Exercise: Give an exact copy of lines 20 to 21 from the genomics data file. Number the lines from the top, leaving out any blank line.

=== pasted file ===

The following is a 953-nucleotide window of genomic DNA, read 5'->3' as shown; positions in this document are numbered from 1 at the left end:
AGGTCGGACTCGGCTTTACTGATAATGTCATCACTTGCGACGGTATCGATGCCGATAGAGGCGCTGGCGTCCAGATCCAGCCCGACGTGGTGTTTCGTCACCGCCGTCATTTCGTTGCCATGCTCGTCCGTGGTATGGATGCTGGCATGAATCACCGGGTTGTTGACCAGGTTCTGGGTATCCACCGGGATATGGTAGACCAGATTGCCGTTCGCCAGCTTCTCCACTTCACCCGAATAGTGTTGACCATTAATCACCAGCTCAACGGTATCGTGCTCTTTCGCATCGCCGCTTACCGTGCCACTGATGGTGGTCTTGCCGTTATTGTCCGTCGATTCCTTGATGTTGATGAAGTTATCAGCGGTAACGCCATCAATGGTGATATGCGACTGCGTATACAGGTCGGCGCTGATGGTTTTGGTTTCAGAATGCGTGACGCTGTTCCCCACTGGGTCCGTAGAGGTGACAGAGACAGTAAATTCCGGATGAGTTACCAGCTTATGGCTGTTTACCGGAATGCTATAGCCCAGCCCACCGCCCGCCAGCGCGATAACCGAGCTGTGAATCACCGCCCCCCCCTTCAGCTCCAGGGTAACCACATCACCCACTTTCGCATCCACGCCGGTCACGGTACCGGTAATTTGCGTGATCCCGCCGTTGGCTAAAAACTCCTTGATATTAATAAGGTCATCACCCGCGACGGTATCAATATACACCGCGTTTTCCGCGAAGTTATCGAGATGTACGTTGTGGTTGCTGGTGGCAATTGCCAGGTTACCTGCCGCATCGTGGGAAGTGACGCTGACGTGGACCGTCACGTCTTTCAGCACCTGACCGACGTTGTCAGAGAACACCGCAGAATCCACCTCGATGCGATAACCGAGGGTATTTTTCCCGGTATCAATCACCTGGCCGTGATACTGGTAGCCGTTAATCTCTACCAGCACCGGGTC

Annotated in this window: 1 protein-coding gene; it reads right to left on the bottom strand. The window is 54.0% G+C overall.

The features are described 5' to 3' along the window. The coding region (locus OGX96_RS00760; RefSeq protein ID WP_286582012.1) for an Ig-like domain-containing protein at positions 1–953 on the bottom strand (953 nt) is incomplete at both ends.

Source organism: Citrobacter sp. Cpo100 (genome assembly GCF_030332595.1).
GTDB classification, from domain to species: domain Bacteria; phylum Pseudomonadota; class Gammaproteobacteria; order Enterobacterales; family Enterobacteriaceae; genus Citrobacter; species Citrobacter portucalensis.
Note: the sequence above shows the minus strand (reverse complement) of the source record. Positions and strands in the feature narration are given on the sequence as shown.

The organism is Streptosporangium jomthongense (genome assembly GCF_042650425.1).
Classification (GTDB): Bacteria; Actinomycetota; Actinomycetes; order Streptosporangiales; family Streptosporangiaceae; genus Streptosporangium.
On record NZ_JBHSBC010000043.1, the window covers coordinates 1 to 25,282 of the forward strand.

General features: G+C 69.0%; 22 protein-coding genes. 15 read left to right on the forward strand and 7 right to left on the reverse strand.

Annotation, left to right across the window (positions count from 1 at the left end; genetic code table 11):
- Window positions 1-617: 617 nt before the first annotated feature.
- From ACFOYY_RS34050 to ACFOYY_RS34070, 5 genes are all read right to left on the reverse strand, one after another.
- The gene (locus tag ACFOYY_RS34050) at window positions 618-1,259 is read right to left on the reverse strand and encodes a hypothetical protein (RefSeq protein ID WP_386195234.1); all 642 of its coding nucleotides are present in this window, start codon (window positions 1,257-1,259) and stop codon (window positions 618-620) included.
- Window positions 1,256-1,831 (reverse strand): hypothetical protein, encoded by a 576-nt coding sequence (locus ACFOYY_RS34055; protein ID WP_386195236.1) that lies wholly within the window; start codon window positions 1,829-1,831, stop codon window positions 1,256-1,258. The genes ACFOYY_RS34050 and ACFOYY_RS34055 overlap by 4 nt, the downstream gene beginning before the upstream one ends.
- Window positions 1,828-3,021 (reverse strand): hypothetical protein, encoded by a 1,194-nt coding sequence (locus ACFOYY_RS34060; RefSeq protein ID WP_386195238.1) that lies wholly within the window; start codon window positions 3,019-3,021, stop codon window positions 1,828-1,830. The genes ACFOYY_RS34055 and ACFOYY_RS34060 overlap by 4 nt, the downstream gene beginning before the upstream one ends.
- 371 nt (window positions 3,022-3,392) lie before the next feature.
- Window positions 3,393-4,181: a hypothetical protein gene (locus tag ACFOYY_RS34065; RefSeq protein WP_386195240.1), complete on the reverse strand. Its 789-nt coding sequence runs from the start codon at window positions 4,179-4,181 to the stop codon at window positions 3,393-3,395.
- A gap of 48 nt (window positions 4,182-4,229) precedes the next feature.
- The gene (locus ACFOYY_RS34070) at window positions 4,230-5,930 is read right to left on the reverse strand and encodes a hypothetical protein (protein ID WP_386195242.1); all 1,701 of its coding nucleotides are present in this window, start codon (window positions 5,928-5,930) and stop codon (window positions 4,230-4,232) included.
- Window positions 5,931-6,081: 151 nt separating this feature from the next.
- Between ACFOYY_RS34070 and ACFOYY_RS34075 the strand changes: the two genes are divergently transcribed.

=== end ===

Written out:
- A gap of 48 nt (window positions 4,182-4,229) precedes the next feature.
- The gene (locus ACFOYY_RS34070) at window positions 4,230-5,930 is read right to left on the reverse strand and encodes a hypothetical protein (protein ID WP_386195242.1); all 1,701 of its coding nucleotides are present in this window, start codon (window positions 5,928-5,930) and stop codon (window positions 4,230-4,232) included.